We observed that skin and plasma AQP3 and TAS were lowered and MDA levels were increased in patients with non-segmental vitiligo, as compared to controls (Table 1). There was also a significant difference in the tissue levels of study parameters between lesional and non-lesional skin of vitiligo patients (Table 2). There was a significant negative correlation of skin (r = –0.745; p = 0.005) and plasma (r = –0.514; p = 0.001) AQP3 levels with disease activity, as assessed by VIDA scoring. Similarly, skin (r = 0.776, p = 0.003) and plasma (r = 0.822; p < 0.0001) MDA levels and skin TAS (r = –0.817; p = 0.001) and plasma TAS (r = –0.828; p < 0.0001) correlated significantly with the disease activity. There was a significant positive correlation between plasma and skin AQP3 levels with plasma and skin TAS (r = 0.339, p = 0.004; r = 0.695; p < 0.0001, respectively), whilst there was a significant negative correlation between plasma and skin AQP3 levels with plasma and skin MDA levels (r = –0.439, p < 0.0001; r = –0.696, p < 0.0001, respectively).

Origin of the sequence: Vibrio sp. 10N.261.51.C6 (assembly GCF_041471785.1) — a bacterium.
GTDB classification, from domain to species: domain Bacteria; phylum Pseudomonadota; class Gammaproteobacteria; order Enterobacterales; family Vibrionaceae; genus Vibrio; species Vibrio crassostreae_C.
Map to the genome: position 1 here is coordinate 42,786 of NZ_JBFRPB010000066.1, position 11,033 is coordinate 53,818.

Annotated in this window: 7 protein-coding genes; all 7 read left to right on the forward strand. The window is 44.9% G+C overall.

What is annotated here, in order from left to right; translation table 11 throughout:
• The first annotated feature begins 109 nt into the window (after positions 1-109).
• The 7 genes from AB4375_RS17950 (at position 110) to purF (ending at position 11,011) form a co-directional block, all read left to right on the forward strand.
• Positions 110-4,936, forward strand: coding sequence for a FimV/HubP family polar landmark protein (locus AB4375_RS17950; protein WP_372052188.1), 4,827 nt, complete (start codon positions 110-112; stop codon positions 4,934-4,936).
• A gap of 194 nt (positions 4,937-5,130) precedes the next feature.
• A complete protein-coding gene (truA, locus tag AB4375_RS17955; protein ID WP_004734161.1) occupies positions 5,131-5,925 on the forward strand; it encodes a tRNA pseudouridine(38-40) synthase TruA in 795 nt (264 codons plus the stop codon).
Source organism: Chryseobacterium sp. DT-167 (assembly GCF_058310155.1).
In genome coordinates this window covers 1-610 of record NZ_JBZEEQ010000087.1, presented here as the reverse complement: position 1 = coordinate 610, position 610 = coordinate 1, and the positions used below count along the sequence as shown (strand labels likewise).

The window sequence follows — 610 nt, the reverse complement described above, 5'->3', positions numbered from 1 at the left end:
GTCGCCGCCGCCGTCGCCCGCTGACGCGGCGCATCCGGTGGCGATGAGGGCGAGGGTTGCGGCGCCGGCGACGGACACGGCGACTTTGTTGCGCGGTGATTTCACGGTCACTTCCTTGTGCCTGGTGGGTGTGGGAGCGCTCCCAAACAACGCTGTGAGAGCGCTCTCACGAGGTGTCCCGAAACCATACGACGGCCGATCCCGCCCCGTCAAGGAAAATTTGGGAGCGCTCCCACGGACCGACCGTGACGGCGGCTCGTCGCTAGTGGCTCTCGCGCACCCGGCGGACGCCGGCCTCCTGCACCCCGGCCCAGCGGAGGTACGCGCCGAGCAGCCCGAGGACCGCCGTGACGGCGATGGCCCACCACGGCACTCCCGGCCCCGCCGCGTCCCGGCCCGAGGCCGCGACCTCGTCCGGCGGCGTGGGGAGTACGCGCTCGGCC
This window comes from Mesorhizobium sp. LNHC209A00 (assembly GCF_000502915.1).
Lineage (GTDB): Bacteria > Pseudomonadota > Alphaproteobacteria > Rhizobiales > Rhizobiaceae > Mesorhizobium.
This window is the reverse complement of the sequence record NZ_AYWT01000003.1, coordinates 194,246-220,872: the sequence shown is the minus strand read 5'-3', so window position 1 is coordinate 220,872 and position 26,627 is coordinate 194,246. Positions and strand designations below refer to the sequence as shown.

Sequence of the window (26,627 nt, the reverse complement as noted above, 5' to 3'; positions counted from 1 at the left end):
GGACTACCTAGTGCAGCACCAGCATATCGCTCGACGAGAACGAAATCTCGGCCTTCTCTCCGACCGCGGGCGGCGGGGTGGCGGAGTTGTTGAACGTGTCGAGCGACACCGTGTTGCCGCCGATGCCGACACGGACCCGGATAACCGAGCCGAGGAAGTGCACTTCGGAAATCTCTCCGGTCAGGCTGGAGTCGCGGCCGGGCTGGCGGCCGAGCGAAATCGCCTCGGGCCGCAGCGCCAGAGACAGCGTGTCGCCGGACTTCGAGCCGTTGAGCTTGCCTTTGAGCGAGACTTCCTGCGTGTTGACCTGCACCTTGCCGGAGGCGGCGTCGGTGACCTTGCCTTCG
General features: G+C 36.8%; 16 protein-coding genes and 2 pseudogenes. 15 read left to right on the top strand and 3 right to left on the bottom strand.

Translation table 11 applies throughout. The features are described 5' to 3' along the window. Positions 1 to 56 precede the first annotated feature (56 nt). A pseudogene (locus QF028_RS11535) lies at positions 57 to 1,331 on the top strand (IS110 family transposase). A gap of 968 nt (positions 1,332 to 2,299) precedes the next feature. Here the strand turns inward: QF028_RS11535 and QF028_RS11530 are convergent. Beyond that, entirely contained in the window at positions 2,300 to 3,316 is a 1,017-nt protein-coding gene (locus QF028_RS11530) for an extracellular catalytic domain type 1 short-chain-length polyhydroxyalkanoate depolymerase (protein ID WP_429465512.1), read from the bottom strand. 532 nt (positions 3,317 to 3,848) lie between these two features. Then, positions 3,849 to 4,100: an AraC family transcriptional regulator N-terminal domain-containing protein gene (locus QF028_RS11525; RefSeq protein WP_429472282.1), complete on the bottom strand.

Hodeib et al. [7] in a recent study have shown a reduced immunohistochemical expression of AQP3 in vitiligo epidermis than in controls with an inverse correlation with VIDA, implicating AQP3 as a potential negative biological marker for vitiligo activity. In our study, in addition to reduction in tissue AQP3 levels in vitiligo we observed that plasma AQP3 levels were also reduced in vitiligo in comparison to controls and also correlating with disease severity suggesting a systemic AQP3 deficiency in vitiligo which has not been reported previously. Since AQP3 is known to mediate most of the glycerol movements across red cell membranes [8], RBC AQP3 could be implicated as the source of plasma AQP3 in our study. We also observed the local and systemic AQP3 deficiency to correlate with the local and systemic oxidative stress in vitiligo. Since AQP3 is involved in uptake of the physiological messenger H2O2 [4], its deficiency can result in oxidative stress and subsequent keratinocyte apoptosis thus implicating AQP3 deficiency in the pathogenesis of vitiligo. The AQP3 deficiency in vitiligo can also explain the lower risk of cutaneous malignancies in vitiliginous skin as AQP3 has been reported to be an important determinant in skin tumorigenesis [9].


The results of our study demonstrate systemic and local AQP3 deficiency in vitiligo correlating with disease severity and oxidative stress which might have therapeutic implications. However, further studies are warranted to identify the cause for local and systemic deficiency of AQP3 in vitiligo.


Funding for this research work as Indian Association of Dermatologists, Venereologists and Leprologists (IADVL)-L’Oreal Hair and Skin Research Grant in the name of the corresponding author is gratefully acknowledged.

Conflict of interest

The authors declare no conflict of interest.